Leading Article: UN at risk on two fronts

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The Independent Online
IN BOTH Somalia and Bosnia, the operations of the United Nations are in danger of becoming discredited, even if for opposite reasons. In Somalia, UN troops have loose rules of engagement. Yesterday they once again looked trigger-happy. In Bosnia, excessively tight rules of engagement prevent UN forces from taking any form of offensive action, however desperately necessary it may seem to protect aid convoys and innocent civilians. Yesterday's horrors in Sarajevo underlined that helplessness.

In Somalia, UN commanders appear determined to eliminate General Mohamed Farah Aideed, the warlord they hold most responsible for wrecking the UN's aid mission. In Bosnia, UN troops are obliged to negotiate the safe passage of aid convoys with local warlords. In Somalia, road blocks have been blasted and ammunition dumps destroyed, as many reckon they should have been in Bosnia. Meanwhile, those who initiated the carnage in former Yugoslavia are treated by the UN almost as statesmen. It is striking, too, that Western governments have been so skilful in deflecting public pressure for more effective intervention in Bosnia, while happily yielding to less intense pressure for action in Somalia.

In retrospect, dispatching troops to Bosnia solely to protect aid convoys, while preventing them from doing so effectively, was a political masterstroke. It demonstrated that action was being taken to save lives and so defused public anger. Yet by providing potential hostages to local forces, it effectively ruled out actual military intervention.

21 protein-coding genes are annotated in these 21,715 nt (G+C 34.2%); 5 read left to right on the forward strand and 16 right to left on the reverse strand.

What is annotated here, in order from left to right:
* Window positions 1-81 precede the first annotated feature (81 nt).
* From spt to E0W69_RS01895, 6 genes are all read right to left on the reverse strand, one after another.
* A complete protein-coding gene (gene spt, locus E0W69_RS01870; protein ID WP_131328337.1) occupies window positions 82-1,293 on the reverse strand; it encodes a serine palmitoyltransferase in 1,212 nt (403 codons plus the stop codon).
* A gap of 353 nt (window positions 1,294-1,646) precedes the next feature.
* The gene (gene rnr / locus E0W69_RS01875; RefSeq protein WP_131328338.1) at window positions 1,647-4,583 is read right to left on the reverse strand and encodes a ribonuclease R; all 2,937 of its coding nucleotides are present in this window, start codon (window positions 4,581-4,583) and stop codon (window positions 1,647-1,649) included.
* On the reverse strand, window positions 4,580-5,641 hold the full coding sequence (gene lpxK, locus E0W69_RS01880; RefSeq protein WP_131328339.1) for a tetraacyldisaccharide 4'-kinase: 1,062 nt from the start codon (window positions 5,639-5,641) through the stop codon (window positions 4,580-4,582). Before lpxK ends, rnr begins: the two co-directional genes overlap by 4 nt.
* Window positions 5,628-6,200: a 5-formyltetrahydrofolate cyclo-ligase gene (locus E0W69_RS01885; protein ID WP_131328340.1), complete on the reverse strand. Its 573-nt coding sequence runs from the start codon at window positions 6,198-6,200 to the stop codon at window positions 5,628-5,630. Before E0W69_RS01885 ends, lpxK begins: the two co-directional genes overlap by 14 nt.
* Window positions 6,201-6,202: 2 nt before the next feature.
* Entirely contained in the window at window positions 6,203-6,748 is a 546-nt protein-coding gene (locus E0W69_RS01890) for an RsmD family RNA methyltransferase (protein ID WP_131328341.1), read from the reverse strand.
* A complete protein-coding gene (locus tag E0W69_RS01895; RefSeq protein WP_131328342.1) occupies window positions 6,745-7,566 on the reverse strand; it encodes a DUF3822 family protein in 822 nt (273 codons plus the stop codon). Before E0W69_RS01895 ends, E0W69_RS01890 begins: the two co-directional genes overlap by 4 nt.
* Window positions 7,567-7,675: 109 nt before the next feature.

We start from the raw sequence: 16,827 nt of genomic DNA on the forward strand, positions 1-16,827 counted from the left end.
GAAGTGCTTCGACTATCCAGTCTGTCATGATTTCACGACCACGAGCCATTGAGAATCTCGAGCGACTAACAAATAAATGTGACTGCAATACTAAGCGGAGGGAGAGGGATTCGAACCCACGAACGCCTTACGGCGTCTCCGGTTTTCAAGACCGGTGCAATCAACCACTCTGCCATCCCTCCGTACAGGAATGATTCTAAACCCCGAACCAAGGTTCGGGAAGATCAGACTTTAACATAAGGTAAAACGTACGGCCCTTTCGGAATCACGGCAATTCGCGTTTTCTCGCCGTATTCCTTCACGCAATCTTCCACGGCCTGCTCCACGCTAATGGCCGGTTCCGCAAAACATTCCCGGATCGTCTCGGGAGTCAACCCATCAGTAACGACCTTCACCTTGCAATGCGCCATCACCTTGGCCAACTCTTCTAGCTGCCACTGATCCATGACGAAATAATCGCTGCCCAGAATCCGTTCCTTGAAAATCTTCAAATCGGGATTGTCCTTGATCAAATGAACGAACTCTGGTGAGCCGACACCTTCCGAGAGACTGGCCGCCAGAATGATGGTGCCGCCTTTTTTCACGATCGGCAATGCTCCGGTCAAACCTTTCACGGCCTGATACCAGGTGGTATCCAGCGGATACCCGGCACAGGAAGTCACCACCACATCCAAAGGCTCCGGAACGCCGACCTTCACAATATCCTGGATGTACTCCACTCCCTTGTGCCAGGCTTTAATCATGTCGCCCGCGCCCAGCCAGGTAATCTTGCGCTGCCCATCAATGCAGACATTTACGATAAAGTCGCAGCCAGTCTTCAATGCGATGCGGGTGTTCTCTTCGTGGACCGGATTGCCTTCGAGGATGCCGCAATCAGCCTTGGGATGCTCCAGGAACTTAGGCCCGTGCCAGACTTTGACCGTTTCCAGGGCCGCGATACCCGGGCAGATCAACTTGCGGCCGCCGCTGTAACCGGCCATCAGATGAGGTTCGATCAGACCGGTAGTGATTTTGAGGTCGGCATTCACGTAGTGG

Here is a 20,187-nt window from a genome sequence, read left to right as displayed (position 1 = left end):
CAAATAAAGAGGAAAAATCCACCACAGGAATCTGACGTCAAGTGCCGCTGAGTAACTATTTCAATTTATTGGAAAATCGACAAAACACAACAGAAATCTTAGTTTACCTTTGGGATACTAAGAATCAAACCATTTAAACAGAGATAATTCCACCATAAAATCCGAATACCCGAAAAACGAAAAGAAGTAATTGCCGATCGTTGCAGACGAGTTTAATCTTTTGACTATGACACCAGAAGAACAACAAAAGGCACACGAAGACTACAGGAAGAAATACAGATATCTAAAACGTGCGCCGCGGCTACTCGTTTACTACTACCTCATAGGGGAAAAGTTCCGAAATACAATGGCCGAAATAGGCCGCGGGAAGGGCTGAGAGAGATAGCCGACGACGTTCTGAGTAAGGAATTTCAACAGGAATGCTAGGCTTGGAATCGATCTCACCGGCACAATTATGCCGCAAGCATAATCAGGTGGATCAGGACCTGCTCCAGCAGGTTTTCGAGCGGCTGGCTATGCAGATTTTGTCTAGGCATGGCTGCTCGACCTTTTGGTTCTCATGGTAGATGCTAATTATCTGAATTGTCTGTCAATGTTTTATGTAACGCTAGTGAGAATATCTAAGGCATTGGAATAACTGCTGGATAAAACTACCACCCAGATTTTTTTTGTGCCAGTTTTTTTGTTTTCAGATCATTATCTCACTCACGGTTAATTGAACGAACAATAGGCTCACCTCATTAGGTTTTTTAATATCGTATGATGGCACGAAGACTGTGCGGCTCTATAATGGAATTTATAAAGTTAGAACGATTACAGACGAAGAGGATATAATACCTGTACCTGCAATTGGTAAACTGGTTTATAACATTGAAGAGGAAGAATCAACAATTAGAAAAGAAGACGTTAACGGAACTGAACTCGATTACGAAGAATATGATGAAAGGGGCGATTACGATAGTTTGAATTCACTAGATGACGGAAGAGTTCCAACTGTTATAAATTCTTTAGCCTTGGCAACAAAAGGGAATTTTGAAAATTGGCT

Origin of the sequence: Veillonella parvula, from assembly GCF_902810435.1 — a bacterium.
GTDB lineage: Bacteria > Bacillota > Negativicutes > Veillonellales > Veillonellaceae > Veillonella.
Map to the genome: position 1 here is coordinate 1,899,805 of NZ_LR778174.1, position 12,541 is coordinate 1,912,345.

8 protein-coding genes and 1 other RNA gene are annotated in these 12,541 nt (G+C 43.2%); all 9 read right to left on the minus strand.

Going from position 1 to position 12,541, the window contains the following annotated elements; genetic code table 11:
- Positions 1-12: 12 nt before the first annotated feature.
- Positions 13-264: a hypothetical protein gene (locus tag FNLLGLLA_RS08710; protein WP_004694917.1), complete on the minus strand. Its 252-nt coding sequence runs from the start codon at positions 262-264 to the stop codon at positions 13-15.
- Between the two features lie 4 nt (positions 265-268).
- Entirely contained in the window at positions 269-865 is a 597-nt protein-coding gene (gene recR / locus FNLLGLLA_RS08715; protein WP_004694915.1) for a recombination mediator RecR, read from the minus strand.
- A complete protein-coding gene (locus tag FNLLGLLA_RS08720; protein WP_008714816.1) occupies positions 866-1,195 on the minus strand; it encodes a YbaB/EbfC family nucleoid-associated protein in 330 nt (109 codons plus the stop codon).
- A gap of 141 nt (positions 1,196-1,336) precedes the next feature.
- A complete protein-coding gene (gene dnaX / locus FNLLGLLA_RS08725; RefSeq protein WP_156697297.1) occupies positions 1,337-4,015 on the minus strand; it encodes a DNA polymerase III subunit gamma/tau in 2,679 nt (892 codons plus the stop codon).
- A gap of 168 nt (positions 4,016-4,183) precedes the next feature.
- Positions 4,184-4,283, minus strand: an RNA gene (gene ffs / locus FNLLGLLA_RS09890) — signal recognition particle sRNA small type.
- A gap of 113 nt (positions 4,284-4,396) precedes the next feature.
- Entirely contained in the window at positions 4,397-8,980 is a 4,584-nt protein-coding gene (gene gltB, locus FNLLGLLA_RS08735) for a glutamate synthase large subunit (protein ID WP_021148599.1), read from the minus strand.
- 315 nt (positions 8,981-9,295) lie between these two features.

Yesterday's revenge killing of Western journalists in Mogadishu might seem to show that all those doubts about tougher action in Bosnia, skilfully sown by the British government in particular, were justified.

It is true that local reactions to foreign military intervention can never be accurately predicted. No doubt in Bosnia both the Serbs and the Croats might have extracted a hideous revenge on foreign aid workers and journalists, as well as on any troops left behind, had they been similarly attacked from the air. Yet no one could imagine that such action would be without costs. They would clearly have been lower in Somalia if the UN's intelligence had been better: too often the wrong targets have been hit. The effect has been to strengthen support for General Aideed rather than to weaken it.

The question, in Somalia as in Bosnia, is whether the best possible strategy has been conceived, and whether the cost of implementing it is justified by the outcome. As the collapse of the aid operation in Bosnia threatens an estimated two million people with actual starvation, the price of inaction there may be very high indeed. In Somalia, by contrast, the UN's militarily backed operations outside the anarchic capital are proving relatively effective.

It is too early yet to say how the balance sheet of the two operations will eventually look. Sufficiently harrowing television images from Bosnia might conceivably oblige the UN to adopt Somalia-style tactics there, too. Today, the dangers of doing too much may seem clearer than the dangers of doing too little. But a year hence, playing safe may be seen to have been far more dangerous.

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